Camellia sinensis (green tea) is used in traditional medicine to treat a wide range of ailments. In the present study, the insulin-releasing and glucose-lowering effects of the ethanol extract of Camellia sinensis (EECS), along with molecular mechanism/s of action, were investigated in vitro and in vivo. The insulin secretion was measured using clonal pancreatic BRIN BD11 β cells, and mouse islets. In vitro models examined the additional glucose-lowering properties of EECS, and 3T3L1 adipocytes were used to assess glucose uptake and insulin action. Non-toxic doses of EECS increased insulin secretion in a concentration-dependent manner, and this regulatory effect was similar to that of glucagon-like peptide 1 (GLP-1). The insulin release was further enhanced when combined with isobutylmethylxanthine (IBMX), tolbutamide or 30 mM KCl, but was decreased in the presence of verapamil, diazoxide and Ca2+ chelation. EECS also depolarized the β-cell membrane and elevated intracellular Ca2+, suggesting the involvement of a KATP-dependent pathway. Furthermore, EECS increased glucose uptake and insulin action in 3T3-L1 cells and inhibited dipeptidyl peptidase IV (DPP-IV) enzyme activity, starch digestion and protein glycation in vitro. Oral administration of EECS improved glucose tolerance and plasma insulin as well as inhibited plasma DPP-IV and increased active GLP-1 (7-36) levels in high-fat-diet-fed rats. Flavonoids and other phytochemicals present in EECS could be responsible for these effects. Further research on the mechanism of action of EECS compounds could lead to the development of cost-effective treatments for type 2 diabetes.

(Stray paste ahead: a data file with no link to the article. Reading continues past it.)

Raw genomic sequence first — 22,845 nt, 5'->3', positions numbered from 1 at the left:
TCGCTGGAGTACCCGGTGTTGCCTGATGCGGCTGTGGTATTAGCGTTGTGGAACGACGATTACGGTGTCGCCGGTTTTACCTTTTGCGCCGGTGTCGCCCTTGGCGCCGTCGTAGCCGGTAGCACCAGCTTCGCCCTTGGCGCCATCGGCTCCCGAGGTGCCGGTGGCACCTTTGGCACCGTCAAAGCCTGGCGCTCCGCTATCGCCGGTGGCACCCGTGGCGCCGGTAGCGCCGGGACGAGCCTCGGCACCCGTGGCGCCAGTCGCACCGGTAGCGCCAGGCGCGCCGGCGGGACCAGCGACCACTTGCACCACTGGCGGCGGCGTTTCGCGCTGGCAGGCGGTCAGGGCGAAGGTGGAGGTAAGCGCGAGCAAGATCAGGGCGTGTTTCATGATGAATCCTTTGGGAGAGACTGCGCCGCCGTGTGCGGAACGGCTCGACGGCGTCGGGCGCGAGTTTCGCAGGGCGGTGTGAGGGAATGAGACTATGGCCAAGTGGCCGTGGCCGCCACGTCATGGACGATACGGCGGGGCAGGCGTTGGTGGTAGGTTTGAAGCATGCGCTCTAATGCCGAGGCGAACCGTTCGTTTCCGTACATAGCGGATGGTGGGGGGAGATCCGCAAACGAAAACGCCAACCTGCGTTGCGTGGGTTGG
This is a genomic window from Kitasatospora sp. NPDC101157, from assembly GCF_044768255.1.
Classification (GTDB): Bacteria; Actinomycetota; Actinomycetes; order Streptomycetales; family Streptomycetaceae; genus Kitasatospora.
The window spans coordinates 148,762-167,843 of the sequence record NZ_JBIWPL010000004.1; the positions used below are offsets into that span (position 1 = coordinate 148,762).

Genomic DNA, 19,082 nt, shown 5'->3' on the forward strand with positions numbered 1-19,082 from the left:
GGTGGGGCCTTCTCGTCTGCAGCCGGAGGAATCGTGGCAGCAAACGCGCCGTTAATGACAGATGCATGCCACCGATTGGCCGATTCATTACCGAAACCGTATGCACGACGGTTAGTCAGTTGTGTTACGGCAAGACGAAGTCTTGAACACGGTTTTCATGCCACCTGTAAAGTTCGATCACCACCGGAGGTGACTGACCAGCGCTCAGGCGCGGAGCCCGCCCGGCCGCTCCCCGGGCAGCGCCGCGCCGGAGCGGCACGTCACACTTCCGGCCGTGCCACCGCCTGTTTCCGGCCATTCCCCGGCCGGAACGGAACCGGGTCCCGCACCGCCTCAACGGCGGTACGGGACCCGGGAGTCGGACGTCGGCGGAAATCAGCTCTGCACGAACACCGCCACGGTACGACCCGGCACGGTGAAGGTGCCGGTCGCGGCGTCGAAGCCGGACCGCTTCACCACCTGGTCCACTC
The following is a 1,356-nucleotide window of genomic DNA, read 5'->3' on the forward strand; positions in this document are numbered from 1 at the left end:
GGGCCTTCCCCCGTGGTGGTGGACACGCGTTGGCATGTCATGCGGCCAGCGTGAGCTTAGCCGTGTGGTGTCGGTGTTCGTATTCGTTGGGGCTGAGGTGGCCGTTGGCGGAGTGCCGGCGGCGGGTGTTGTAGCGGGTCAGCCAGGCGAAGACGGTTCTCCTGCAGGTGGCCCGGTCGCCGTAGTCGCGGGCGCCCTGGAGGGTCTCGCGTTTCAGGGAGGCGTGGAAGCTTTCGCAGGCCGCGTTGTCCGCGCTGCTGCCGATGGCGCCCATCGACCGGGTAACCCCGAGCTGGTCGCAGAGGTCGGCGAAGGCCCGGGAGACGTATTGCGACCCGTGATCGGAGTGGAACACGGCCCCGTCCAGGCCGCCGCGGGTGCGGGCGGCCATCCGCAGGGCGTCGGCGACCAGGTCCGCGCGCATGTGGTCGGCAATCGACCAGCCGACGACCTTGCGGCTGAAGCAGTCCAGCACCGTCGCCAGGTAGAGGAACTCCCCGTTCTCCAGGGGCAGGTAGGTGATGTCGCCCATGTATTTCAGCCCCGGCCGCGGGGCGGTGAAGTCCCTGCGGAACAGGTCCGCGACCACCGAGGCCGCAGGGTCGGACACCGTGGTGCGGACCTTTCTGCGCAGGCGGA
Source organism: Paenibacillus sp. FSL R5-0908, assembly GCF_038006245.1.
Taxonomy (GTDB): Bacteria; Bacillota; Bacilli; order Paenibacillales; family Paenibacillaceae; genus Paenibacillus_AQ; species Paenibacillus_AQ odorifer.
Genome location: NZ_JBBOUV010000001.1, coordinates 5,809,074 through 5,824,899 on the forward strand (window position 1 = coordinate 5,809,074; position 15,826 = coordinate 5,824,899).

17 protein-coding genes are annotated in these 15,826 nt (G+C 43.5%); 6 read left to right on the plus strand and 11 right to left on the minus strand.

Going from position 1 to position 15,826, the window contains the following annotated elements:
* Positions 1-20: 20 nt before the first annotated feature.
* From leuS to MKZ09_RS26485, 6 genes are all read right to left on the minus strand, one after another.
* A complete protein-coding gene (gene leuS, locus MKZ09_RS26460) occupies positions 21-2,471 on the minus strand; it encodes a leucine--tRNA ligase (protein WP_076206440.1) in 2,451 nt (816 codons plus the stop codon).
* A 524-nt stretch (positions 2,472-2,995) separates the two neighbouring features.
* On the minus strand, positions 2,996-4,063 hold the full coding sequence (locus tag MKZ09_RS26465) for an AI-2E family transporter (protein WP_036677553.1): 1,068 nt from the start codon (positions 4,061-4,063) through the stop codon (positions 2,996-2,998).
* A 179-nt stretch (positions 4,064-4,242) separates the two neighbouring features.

- Camelia sinensis
- Camellia sinensis